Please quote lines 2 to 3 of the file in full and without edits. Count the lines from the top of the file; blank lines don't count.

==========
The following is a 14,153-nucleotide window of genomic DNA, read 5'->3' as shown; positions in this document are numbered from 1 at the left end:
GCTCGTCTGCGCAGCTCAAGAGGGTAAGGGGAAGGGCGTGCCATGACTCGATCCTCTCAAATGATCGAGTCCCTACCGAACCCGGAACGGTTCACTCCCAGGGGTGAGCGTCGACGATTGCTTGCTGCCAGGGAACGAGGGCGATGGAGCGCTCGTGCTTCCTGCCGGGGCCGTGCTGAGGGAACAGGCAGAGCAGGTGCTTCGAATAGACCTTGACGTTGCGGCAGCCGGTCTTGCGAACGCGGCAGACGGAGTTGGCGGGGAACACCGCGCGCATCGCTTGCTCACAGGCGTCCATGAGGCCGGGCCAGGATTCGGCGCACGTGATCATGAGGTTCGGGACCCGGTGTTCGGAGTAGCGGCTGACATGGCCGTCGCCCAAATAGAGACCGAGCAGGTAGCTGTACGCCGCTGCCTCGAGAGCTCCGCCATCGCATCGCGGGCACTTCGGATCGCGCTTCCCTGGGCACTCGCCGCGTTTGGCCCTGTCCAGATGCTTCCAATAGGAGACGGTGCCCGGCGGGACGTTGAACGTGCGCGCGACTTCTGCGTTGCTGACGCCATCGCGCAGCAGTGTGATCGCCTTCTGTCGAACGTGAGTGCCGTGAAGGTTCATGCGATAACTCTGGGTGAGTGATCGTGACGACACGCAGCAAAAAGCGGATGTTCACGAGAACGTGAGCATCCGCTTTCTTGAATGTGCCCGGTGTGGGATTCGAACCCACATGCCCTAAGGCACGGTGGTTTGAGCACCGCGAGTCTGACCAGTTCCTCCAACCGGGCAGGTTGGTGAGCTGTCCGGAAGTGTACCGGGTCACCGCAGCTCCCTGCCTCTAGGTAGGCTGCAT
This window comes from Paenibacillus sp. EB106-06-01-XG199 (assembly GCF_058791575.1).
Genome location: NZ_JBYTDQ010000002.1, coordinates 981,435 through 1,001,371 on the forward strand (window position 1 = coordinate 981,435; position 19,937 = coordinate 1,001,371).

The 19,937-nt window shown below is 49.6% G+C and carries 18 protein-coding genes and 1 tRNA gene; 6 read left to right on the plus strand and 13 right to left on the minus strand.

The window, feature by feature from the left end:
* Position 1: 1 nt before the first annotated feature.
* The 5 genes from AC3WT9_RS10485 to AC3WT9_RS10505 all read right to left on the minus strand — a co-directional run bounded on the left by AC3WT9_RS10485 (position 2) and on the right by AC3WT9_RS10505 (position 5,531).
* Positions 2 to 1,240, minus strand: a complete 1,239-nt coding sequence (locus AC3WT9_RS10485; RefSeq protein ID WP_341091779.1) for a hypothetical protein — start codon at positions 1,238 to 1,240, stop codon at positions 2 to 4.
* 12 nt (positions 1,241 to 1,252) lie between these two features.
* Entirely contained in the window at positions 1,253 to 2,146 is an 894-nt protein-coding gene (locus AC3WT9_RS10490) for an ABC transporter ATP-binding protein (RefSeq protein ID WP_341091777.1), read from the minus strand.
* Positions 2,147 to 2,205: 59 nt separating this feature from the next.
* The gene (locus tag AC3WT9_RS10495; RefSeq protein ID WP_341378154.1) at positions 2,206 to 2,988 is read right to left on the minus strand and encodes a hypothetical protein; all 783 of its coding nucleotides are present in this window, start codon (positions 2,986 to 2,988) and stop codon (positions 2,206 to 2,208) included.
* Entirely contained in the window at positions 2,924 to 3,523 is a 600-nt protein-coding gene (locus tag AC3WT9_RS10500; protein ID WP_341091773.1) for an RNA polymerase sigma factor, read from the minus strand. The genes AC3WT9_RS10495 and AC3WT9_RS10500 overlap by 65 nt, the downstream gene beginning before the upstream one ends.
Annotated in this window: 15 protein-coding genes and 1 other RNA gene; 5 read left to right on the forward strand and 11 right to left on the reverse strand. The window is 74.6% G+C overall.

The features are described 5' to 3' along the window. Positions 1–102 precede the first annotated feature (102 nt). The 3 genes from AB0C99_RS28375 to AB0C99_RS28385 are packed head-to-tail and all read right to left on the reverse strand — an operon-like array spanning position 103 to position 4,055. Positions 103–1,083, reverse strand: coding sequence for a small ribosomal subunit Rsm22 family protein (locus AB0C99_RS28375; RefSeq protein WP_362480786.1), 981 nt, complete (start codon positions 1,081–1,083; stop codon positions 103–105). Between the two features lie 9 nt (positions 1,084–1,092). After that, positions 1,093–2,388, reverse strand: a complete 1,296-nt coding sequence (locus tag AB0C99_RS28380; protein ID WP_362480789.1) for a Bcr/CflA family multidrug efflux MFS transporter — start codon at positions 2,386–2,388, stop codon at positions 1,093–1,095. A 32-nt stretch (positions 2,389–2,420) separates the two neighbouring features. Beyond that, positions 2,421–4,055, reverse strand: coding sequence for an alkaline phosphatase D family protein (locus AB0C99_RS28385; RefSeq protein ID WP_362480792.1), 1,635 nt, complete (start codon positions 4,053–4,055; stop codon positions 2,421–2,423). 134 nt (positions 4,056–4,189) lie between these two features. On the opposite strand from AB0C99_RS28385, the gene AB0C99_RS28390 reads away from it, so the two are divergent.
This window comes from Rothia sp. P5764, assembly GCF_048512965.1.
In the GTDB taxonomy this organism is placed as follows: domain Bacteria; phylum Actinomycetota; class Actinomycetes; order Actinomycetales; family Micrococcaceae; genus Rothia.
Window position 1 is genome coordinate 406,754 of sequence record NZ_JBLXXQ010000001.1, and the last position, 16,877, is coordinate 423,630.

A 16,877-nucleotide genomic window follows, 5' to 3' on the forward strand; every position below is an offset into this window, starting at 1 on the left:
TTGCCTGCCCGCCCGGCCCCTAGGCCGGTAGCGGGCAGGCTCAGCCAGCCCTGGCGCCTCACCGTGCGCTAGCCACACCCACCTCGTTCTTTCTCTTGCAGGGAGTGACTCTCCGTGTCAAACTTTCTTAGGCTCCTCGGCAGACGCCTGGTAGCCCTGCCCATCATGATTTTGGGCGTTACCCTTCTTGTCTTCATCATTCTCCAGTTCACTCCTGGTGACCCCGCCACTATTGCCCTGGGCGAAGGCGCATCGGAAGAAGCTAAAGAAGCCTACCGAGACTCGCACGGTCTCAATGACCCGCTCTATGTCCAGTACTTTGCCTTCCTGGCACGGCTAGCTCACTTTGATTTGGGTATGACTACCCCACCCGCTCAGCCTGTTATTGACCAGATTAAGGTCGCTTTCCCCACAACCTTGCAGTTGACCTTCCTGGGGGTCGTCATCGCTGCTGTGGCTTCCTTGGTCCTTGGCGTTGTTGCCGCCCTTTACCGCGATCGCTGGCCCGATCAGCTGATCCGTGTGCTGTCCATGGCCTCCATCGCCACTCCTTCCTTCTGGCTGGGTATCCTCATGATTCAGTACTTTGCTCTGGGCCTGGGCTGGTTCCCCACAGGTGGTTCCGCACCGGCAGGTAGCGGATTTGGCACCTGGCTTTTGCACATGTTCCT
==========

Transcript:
GCTCGTCTGCGCAGCTCAAGAGGGTAAGGGGAAGGGCGTGCCATGACTCGATCCTCTCAAATGATCGAGTCCCTACCGAACCCGGAACGGTTCACTCCCAGGGGTGAGCGTCGACGATTGCTTGCTGCCAGGGAACGAGGGCGATGGAGCGCTCGTGCTTCCTGCCGGGGCCGTGCTGAGGGAACAGGCAGAGCAGGTGCTTCGAATAGACCTTGACGTTGCGGCAGCCGGTCTTGCGAACGCGGCAGACGGAGTTGGCGGGGAACACCGCGCGCATCGCTTGCTCACAGGCGTCCATGAGGCCGGGCCAGGATTCGGCGCACGTGATCATGAGGTTCGGGACCCGGTGTTCGGAGTAGCGGCTGACATGGCCGTCGCCCAAATAGAGACCGAGCAGGTAGCTGTACGCCGCTGCCTCGAGAGCTCCGCCATCGCATCGCGGGCACTTCGGATCGCGCTTCCCTGGGCACTCGCCGCGTTTGGCCCTGTCCAGATGCTTCCAATAGGAGACGGTGCCCGGCGGGACGTTGAACGTGCGCGCGACTTCTGCGTTGCTGACGCCATCGCGCAGCAGTGTGATCGCCTTCTGTCGAACGTGAGTGCCGTGAAGGTTCATGCGATAACTCTGGGTGAGTGATCGTGACGACACGCAGCAAAAAGCGGATGTTCACGAGAACGTGAGCATCCGCTTTCTTGAATGTGCCCGGTGTGGGATTCGAACCCACATGCCCTAAGGCACGGTGGTTTGAGCACCGCGAGTCTGACCAGTTCCTCCAACCGGGCAGGTTGGTGAGCTGTCCGGAAGTGTACCGGGTCACCGCAGCTCCCTGCCTCTAGGTAGGCTGCAT
This window comes from Paenibacillus sp. EB106-06-01-XG199 (assembly GCF_058791575.1).